Roskam campaigns to become majority whip

  • U.S. Rep Peter Roskam, a Wheaton Republican, hopes to ascend to majority whip.

      U.S. Rep Peter Roskam, a Wheaton Republican, hopes to ascend to majority whip. Bev Horne | Staff Photographer, 2013

Updated 6/13/2014 8:36 PM

In a letter to members of the House Republican Conference Friday evening, Congressman Peter Roskam of Wheaton asked for support in his bid for majority whip.

House Majority Leader Eric Cantor, who lost his primary race on Tuesday, said he will step down from his leadership role at the end of July and would back Majority Whip Kevin McCarthy to replace him.


This has created an opportunity for Roskam, the Republicans' chief deputy whip and No. 4 on the GOP power ladder, to ascend to McCarthy's No. 3 spot.

After quoting a passage from Thomas Jefferson that included the phrase "[T]he ground of liberty is to be gained by inches," Roskam wrote, "That, my friends, is a whip card."

Roskam promised, "I will be reaching out to you personally," stressing that this is an important season for the House majority.

He mentioned his 3½ years as chief deputy whip, during which, he said, he was involved in "the difficult skirmishes on spending, on healthcare, on taxes, and above all on government intrusion and heavy handedness in a dizzying number of areas of our public and private lives."

He acknowledged that "we haven't always played smart. We haven't always worked as a team. In some situations, we haven't scored any points, or won the match."

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However, he said, while it has been frustrating "to watch our economy and our core values backslide under the onslaught of President Obama and Harry Reid's class warfare and welfare state agenda, we don't have to live this way."

Roskam vowed his chief deputy whip would be from a red state, adding that he intends to organize "a Deputy Whip operation taking careful consideration of regional balance to ensure robust dialogue and representation."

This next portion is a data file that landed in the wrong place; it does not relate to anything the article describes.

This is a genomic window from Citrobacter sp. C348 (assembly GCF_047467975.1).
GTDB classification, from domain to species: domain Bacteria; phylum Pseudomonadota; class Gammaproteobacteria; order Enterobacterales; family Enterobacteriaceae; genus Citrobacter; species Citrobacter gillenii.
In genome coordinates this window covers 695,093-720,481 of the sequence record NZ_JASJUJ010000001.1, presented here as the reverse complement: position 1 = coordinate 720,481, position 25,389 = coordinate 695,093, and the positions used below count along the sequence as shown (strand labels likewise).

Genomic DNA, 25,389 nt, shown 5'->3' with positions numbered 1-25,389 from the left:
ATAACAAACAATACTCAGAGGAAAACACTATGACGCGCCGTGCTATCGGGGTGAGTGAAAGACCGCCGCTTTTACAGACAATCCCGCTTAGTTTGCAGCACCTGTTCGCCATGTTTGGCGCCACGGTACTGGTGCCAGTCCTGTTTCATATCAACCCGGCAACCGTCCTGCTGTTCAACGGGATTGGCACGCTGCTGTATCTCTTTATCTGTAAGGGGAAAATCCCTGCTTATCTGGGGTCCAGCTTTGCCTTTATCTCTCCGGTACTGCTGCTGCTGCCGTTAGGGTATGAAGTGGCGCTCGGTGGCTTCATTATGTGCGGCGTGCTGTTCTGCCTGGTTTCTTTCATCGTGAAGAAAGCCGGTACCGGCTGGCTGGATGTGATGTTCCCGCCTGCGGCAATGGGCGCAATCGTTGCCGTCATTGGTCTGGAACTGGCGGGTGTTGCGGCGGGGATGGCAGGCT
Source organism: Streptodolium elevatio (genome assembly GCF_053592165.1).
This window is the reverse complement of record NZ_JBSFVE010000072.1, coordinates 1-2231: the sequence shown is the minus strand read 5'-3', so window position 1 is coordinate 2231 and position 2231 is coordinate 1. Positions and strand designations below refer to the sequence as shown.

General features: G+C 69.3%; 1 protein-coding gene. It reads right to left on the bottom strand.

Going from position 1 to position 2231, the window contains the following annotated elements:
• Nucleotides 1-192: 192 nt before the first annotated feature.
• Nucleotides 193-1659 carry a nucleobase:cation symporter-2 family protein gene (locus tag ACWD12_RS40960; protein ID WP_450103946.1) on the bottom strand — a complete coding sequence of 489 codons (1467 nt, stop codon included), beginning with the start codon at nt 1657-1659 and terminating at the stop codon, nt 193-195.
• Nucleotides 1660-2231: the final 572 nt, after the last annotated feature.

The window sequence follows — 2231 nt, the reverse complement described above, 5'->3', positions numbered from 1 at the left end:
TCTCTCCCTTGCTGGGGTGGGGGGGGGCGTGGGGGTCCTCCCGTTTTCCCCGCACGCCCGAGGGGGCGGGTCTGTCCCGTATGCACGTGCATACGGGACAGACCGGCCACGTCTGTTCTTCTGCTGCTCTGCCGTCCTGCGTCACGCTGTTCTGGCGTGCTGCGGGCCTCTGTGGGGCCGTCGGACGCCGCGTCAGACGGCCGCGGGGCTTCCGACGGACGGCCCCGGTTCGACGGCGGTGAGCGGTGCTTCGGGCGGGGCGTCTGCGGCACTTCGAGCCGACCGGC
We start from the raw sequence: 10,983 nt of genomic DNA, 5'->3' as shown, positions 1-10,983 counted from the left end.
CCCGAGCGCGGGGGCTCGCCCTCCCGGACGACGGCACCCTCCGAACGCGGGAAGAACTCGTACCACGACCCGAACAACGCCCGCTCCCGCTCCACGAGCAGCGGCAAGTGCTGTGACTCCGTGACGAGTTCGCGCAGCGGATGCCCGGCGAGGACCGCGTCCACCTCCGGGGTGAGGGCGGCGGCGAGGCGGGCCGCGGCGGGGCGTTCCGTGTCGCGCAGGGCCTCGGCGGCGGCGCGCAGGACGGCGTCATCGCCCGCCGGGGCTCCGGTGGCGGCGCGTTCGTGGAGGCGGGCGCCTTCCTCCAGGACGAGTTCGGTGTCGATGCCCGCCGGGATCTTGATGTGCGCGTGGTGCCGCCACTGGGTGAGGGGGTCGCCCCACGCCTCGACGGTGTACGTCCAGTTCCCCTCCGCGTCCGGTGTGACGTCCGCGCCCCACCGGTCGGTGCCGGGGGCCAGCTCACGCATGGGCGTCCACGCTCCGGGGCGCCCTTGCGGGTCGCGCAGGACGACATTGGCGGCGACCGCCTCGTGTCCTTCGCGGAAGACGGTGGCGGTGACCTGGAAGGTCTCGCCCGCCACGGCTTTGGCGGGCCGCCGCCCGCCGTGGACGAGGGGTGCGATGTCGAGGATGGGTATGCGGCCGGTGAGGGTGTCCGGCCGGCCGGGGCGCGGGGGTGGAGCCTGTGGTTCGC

Roskam wrote that, like Jefferson with the Declaration of Independence, "we need to articulate the big vision for that direction -- where we want our policies and our country to be in 10, 20, and 50 years, so the American people know where we stand and what we are fighting for into the future."

In addition to the example of Jefferson, he mentioned that of Henry Hyde, in whose seat Roskam came to Congress to serve.

"Henry redefined for generations what it means to be a principled conservative, scoring unparalleled victories on the most sacred of all issues we touch in our work here, the sanctity of human life," Roskam wrote. "He did it by being passionate, by being outspoken, by being unyielding in his faith and conviction, and by fighting inch by inch on the field of battle to achieve a more perfect union."

Leadership elections are set for Thursday, June 19, and the possible Republican shake-up comes just before the midterm elections this fall, when control of Congress is at stake.

• Daily Herald Political Editor Mike Riopell contributed to this report.

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